Dean vs. Provost

Dean vs. Provost — Is There a Difference?
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Difference Between Dean and Provost

Deannoun

An administrative officer in charge of a college, faculty, or division in a university.

Provostnoun

A university administrator of high rank.

Deannoun

An officer of a college or high school who counsels students and supervises the enforcement of rules.

Provostnoun

The highest official in certain cathedrals or collegiate churches.

Deannoun

(Ecclesiastical) The head of the chapter of canons governing a cathedral or collegiate church.

Provostnoun

The keeper of a prison.

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Deannoun

Roman Catholic Church A priest appointed to oversee a group of parishes within a diocese.

Provostnoun

The chief magistrate of certain Scottish cities.

Deannoun

The senior member of a body or group

the dean of the Washington diplomatic corps.

Provostnoun

One placed in charge: a head, a chief, particularly:

Deannoun

A senior official in a college or university, who may be in charge of a division or faculty (for example, the dean of science) or have some other advisory or disciplinary function (for example, the dean of students).

Provostnoun

A dean: the head of a cathedral chapter.

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Deannoun

A dignitary or presiding officer in certain church bodies, especially an ecclesiastical dignitary, subordinate to a bishop, in charge of a chapter of canons.

Provostnoun

(religion) The head of various other ecclesiastical bodies, even muezzins.

Deannoun

The senior member of some group of people.

dean of the diplomatic corps - a country's most senior ambassadordean of the House - the longest-serving member of a legislature

Provostnoun

(religion) The minister of the chief Protestant church of a town or region in Germany, the Low Countries, and Scandinavia.

Deannoun

A hill.

Provostnoun

The head of various colleges and universities.

Deanverb

To serve as a dean.

Provostnoun

(obsolete) A ruler.

Deanverb

To send (a student) to see the dean of a university.

Provostnoun

A mayor: the chief magistrate of a town, particularly (Scotland) the head of a burgh or (historical) the former chiefs of various towns in France, Flanders, or (by extension) other Continental European countries.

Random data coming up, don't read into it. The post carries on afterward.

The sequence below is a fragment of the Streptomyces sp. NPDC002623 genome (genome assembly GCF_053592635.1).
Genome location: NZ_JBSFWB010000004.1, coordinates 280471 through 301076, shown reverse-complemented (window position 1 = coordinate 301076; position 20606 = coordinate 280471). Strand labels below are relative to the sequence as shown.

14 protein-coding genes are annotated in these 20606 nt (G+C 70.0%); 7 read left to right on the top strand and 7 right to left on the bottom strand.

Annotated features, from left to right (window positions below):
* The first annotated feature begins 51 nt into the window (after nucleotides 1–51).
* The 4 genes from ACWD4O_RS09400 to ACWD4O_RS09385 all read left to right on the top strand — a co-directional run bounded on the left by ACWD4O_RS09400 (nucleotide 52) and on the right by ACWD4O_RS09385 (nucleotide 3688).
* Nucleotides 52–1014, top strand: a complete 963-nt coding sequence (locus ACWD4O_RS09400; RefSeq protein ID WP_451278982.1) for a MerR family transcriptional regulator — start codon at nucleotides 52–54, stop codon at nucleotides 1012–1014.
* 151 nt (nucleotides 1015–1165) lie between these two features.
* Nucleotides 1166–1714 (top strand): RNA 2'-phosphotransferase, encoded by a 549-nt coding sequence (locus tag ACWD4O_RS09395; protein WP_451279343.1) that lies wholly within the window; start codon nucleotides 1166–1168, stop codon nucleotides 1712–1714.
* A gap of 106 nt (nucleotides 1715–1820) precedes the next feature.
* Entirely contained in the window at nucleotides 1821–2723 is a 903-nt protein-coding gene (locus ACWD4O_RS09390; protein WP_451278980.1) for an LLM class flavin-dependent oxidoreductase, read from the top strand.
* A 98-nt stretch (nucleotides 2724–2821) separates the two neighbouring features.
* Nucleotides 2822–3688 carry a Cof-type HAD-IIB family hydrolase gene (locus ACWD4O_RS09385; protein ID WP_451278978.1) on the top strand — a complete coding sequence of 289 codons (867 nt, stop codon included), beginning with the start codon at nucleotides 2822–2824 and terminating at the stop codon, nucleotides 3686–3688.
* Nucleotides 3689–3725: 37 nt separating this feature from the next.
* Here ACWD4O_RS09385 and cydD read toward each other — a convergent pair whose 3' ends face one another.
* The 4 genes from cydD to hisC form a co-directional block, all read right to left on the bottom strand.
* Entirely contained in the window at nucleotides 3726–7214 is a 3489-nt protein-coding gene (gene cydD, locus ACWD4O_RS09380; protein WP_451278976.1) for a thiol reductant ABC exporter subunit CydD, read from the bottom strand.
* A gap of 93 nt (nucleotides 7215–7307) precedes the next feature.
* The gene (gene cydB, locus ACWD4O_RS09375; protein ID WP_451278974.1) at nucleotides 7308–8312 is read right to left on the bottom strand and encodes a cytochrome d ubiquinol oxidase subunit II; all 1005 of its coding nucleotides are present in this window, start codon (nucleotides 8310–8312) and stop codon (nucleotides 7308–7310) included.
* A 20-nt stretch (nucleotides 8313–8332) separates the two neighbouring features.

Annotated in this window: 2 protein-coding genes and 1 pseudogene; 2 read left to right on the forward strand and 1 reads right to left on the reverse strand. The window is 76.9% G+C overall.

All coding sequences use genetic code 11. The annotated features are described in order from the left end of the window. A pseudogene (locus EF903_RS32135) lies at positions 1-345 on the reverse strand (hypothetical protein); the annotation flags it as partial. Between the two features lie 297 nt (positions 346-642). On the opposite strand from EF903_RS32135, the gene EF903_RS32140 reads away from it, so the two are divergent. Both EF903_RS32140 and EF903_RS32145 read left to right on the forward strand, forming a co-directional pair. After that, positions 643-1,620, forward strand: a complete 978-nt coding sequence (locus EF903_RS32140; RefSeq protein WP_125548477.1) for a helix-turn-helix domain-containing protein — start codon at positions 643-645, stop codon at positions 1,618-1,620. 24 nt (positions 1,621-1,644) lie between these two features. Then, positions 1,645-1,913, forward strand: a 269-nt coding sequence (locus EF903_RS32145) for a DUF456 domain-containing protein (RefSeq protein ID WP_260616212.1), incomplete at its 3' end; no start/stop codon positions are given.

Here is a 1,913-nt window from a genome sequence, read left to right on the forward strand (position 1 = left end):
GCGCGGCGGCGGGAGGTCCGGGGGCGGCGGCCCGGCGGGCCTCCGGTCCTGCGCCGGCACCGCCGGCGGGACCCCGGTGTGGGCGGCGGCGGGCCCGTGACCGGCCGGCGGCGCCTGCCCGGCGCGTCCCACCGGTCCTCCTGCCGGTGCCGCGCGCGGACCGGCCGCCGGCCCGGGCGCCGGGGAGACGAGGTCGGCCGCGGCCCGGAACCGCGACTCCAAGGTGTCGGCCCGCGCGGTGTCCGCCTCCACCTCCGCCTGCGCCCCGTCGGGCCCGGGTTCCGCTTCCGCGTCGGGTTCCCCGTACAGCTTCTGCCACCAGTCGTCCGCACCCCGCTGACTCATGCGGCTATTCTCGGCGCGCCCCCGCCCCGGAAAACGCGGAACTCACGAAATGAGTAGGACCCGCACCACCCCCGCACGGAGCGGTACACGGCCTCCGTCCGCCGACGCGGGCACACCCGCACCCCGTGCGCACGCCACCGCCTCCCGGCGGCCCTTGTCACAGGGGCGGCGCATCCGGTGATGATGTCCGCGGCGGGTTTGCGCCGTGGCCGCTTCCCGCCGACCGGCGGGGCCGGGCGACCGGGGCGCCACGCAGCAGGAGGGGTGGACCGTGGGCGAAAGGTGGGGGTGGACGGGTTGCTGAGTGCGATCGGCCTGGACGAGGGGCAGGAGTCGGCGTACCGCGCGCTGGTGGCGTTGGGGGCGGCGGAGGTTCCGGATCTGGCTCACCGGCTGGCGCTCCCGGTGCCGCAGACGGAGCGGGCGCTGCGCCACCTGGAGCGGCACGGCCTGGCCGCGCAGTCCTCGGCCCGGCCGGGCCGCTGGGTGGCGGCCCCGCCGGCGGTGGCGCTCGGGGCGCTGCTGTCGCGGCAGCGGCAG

Deannoun

an administrator in charge of a division of a university or college

Provostnoun

A senior deputy, a superintendent, particularly:

Deannoun

United States film actor whose moody rebellious roles made him a cult figure (1931-1955)

Provostnoun

A prior: an abbot's second-in-command.

Deannoun

a man who is the senior member of a group;

he is the dean of foreign correspondents

Provostnoun

A senior deputy administrator; a vice-president of academic affairs.

Deannoun

(Roman Catholic Church) the head of the College of Cardinals

Provostnoun

(historical) A steward or seneschal: a medieval agent given management of a feudal estate or charged with collecting fees; a title of the archangel Michael.

Provostnoun

(historical) Any manager or overseer in a medieval or early modern context.

Provostnoun

(obsolete) A viceroy.

Provostnoun

(obsolete) A governor.

Provostnoun

(obsolete) A reeve.

Provostnoun

(obsolete) Various Roman offices, as prefect and praetor.

Provostnoun

(historical) A constable: a medieval or early modern official charged with arresting, holding, and punishing criminals.

Provostnoun

(military) An officer of the military police, particularly provost marshal or provost sergeant.

Provostnoun

An assistant fencing master.

Provostnoun

A provost cell: a military cell or prison.

Provostverb

To be delivered to a provost marshal for punishment.

Around the time of the Rebellions of 1837 and the First Anglo-Afghan War, British servicemen spoke of being provosted.

Provostnoun

a high-ranking university administrator